2018 is poised to be another busy year for marketers, complete with continued evolutions in communication approaches, media targeting technology and ROI measurement.
Finally, advanced attribution measures will cause a decline of dependence on prehistoric metrics like CPC, CTR’s and CPM. Digital advertisers, especially smaller local advertisers, have long depended on the most basic, and often misleading, metric: the click-through-rate. In 2018, advertisers will finally start moving to action-based metrics that provide a better measurement of the effectiveness of their campaigns. This is because tag management solutions are making it easier for advertisers to place conversion pixels on their sites, and also because location-based attribution models that measure store traffic, like “foot traffic lift,” will be more commonly adopted. The ongoing growth of mobile advertising also supports the use of foot traffic-based attribution.
One of the most encouraging developments of 2017 was the introduction of ads.txt, an Interactive Advertising Bureau initiative aimed at protecting the digital marketplace from fraudulent inventory. By placing an ads.txt file onto their web servers, publishers can let buyers know which exchange partners are actually authorized to sell their inventory, ensuring brands don’t wind up purchasing inventory that’s listed as New York Times but actually runs on an obscure or inappropriate website. Here is a list of the .co.nz sites that have adopted ads.txt.
We will see more best practice initiatives from both the supply and demand side of programmatic as advertisers demand more transparency.
The General Data Protection Regulation (GDPR) is a new European Union (EU) data privacy law. It comes into full effect on 25 May 2018. GDPR's main purpose is to create one coherent data protection framework and will substantially enhance data protection and privacy rights in the EU. The implication for New Zealand organisations is that if they wish New Zealand to maintain its ‘safe third country’ status, our privacy practices will need to match the enhanced data protection laws that are about to be implemented in EU member states. New Zealand organisations should consider what measures they need to put in place to ensure their privacy practices remain compliant with EU standards
There’s been a lot of doom and gloom about it, especially from smaller businesses dreading the costs of non-compliance. Yet the evidence is all in favour of GDPR being very positive for the ad industry: greater transparency will improve the consumer attitude towards personalised advertising, which is so important when you consider just how personalised advertising is going to become.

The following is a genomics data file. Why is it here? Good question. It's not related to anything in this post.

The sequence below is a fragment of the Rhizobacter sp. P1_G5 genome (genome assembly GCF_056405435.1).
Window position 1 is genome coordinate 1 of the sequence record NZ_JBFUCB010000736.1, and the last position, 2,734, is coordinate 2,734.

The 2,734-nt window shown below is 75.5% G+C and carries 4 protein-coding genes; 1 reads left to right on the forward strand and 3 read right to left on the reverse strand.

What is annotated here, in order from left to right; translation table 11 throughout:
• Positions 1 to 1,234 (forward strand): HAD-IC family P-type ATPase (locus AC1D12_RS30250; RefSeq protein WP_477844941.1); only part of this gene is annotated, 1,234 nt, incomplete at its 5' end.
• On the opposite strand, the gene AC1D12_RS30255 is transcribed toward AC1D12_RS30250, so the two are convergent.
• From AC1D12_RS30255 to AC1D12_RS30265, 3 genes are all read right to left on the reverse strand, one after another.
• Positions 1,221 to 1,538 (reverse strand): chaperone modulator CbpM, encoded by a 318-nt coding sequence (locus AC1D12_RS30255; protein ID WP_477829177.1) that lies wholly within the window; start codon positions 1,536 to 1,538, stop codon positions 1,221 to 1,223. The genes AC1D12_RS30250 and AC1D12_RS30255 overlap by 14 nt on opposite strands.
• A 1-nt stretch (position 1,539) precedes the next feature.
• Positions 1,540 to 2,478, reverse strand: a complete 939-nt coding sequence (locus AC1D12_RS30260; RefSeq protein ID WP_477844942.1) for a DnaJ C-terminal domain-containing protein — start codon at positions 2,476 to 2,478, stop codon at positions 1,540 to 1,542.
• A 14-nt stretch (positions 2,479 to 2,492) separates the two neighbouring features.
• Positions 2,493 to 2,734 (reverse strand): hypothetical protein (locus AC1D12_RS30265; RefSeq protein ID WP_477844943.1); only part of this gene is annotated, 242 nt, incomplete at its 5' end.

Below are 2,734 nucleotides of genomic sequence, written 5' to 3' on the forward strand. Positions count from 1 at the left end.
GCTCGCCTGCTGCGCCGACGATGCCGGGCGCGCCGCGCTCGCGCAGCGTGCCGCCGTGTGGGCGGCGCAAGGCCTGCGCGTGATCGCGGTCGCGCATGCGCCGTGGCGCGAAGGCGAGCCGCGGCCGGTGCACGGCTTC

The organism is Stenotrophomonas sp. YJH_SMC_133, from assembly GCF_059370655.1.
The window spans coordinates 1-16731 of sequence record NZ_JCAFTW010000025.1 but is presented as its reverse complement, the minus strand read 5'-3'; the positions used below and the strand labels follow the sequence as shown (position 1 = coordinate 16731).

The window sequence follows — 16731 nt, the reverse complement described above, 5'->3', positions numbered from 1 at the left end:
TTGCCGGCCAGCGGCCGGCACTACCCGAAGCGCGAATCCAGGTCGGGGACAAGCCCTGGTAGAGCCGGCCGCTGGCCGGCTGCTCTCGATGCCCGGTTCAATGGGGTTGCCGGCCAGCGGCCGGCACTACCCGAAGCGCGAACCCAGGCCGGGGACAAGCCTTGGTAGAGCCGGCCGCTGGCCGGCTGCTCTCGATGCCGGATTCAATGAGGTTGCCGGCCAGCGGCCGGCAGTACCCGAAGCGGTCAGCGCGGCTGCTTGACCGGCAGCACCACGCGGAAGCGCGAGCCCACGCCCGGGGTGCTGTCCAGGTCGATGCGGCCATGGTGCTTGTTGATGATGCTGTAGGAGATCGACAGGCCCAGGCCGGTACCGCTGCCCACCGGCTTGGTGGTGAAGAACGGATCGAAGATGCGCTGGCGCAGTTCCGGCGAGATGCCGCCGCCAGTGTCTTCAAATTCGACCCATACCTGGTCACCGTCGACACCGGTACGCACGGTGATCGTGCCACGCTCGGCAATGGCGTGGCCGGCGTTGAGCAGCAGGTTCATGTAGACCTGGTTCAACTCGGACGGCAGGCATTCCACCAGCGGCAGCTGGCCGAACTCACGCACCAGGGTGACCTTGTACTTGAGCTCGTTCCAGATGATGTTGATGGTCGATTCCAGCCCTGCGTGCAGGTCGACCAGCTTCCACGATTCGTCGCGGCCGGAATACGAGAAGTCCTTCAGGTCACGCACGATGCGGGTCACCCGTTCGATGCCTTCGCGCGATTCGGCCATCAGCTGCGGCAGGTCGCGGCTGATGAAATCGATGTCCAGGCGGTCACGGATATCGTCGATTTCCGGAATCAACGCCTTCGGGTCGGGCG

GDPR will also help agencies who use third-party data to improve targeting in programmatic campaigns. Having a better understanding of the provenance and exact nature of these data will definitely help improve the relevance of programmatic advertising.
The changing landscape of how consumers view television content is influencing how television ad inventory is traded. In 2018 significantly more Over-the-Top (OTT) and Connected TV (CTV) inventory will be bought and monetised programmatically. Mobile will continue to be the go-to place for advertising and consumer engagement via streaming and video content. Growth in OTT and CTV inventory means local advertisers will have new opportunities with highly targeted video advertising in 2018.
Demand-Side Platforms (DSPs) are building Pre-bid adapters into systems to cut out middleman Supply-Side Platforms (SSPs). With server-to-server becoming more popular and accessible, expect more DSPs to integrate directly with publishers via header bidding. DSPs will be able to outbid SSPs for direct publisher inventory and will be able to save on bids and pass this on. Publishers will benefit as well with increased volume.
70% of online ad performance has been attributed to creative and messaging. With the introduction of a content lead approach, more video and better engagement; marketers will be focused on quality communications and testing creative in an endeavour to extract better online performance.